3. Leviviridae

The Leviviridae family encompass phages with a positive-sense single stranded, monopartite RNA genome of 3.3–4.3 kb in length. The nonenveloped, somewhat spherical virion capsid is composed of 178 copies of the dimeric coat protein (CP) and a single copy of the maturation protein (Figure 2). The 5′ end of the genome carries a triphosphate cap.
There are two genera of Leviviridae; the Levivirus and Allolevivirus. These genera were historically differentiated through serological cross-reactivity, sedimentation, molecular weight and density [76]. More recently, the number of known genes in their genomes have been used to distinguish between Levivirus and Allolevivirus members, with three and four, respectively (Figure 2). These genera are subdivided into genogroups; Levivirus has MS2-like (genogroup I) and BZ13-like (genogroup II) and Allolevivirus has Qß-like (genogroup III) and F1-like (genogroup IV) [27].
Leviviridae phages that target E. coli, “coliphage”, which are male-specific, adsorb along the fertility (F) pilus, coded by the F-plasmid of Escherichia coli, or the chromosomal marker Hfr, whereas in non-coliphage species alternative pili are exploited [77]. Alternatively, coliphages that can infect cells via the cell wall are classified as somatic [78]. The presence of enteroviruses in water from pollution is often detected through the identification of RNA coliphages as biomarkers [79]. Phages that utilize F-pili are classified as male-specific phages. The way in which the Leviviridae phages induce lysis of their host is a notable difference between the genera; Levivirus phages encode a separate lysis polypeptide, whereas Allolevivirus phages utilise their maturation protein in lysis mediation [80,81]. These proteins are two canonical “single gene lysis” (SGL) systems that are utilised by small phages, the third is the E lysin from phage φX174, a ssDNA Microviridae representative [82]. The lysis mechanism, and specific protein where applicable, is fundamental to the lifecycle of the phage.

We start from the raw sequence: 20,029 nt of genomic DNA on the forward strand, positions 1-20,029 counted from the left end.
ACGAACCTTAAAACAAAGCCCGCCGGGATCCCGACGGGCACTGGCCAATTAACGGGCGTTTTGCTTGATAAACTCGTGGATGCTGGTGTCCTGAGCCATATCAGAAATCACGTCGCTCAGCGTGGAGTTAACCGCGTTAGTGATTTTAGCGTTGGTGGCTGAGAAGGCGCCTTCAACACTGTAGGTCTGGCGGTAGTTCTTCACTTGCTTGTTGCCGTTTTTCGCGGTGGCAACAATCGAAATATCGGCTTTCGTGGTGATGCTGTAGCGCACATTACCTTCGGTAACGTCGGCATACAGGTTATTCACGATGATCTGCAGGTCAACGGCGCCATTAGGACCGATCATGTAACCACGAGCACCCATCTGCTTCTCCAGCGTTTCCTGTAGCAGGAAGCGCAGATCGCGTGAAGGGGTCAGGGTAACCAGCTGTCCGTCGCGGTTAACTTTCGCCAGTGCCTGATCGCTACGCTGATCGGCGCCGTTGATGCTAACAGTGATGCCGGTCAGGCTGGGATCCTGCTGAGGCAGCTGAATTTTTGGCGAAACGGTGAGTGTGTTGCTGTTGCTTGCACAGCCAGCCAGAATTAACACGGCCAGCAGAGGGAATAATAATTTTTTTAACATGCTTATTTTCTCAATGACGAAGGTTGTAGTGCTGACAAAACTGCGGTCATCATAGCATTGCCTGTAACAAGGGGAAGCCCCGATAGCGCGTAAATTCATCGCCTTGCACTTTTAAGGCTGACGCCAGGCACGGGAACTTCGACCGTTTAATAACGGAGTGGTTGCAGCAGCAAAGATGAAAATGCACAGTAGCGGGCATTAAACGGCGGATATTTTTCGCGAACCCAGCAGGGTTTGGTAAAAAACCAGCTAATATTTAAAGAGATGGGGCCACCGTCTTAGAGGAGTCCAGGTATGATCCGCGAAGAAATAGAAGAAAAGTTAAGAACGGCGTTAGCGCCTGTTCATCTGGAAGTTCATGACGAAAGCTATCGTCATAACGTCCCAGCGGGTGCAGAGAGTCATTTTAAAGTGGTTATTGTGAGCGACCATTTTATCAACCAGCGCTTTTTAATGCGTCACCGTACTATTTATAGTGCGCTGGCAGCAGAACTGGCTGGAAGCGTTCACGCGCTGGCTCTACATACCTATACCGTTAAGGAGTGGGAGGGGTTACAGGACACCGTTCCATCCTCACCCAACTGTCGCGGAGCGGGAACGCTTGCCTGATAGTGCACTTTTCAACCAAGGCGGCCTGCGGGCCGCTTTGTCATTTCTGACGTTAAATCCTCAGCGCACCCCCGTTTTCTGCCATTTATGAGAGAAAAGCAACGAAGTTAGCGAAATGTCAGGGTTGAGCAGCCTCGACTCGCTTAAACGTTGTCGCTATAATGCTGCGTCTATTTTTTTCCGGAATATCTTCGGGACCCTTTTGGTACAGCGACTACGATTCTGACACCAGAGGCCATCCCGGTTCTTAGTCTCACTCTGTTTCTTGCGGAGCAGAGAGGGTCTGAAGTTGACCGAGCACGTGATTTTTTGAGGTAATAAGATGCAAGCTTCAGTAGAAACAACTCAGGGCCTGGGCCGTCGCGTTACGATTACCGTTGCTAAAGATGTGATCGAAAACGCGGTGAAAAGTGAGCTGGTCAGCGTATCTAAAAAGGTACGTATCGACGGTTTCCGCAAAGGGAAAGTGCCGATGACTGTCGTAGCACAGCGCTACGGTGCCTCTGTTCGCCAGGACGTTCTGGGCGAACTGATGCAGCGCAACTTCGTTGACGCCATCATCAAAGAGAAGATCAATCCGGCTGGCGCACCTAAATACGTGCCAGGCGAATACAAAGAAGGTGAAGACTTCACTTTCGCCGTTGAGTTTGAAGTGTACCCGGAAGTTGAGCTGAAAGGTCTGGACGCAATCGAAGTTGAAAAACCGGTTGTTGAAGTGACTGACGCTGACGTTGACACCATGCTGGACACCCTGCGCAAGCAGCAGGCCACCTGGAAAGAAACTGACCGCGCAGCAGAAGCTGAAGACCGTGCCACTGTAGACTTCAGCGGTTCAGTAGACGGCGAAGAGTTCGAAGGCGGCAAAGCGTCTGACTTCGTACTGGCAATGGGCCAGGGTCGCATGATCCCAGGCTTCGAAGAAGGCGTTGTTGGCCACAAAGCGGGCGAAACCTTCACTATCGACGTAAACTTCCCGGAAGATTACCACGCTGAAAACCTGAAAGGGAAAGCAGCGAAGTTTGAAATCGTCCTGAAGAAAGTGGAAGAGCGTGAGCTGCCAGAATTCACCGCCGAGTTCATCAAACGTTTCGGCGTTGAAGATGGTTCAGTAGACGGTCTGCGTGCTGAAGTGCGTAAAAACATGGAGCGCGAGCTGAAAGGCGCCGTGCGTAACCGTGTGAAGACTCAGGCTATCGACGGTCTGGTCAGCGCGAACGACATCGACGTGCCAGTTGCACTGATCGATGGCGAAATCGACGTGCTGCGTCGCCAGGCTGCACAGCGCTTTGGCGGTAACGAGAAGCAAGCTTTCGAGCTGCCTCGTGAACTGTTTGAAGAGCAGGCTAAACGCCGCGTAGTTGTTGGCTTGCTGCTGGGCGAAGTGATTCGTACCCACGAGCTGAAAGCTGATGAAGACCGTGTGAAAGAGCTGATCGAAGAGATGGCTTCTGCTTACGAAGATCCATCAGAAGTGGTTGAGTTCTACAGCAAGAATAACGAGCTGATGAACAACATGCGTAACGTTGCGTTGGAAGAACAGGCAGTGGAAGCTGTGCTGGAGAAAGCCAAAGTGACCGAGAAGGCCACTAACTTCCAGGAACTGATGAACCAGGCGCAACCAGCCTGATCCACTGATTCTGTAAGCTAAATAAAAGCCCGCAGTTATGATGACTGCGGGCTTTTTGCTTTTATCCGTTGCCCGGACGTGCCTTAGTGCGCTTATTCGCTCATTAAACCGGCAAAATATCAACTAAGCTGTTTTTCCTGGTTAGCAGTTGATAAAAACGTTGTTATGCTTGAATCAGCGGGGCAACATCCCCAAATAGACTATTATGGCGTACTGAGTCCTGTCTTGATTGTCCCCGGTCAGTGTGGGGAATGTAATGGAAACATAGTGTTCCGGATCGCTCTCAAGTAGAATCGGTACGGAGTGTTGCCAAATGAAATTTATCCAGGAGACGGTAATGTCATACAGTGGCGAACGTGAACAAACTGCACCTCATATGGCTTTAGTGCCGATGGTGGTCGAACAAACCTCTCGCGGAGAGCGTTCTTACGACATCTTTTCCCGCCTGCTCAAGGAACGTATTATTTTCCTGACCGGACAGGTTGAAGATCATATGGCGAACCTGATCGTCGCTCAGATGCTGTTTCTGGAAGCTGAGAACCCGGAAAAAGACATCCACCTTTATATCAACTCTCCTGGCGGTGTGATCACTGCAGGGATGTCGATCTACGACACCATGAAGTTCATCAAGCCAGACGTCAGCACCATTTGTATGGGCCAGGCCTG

3.1. Levivirus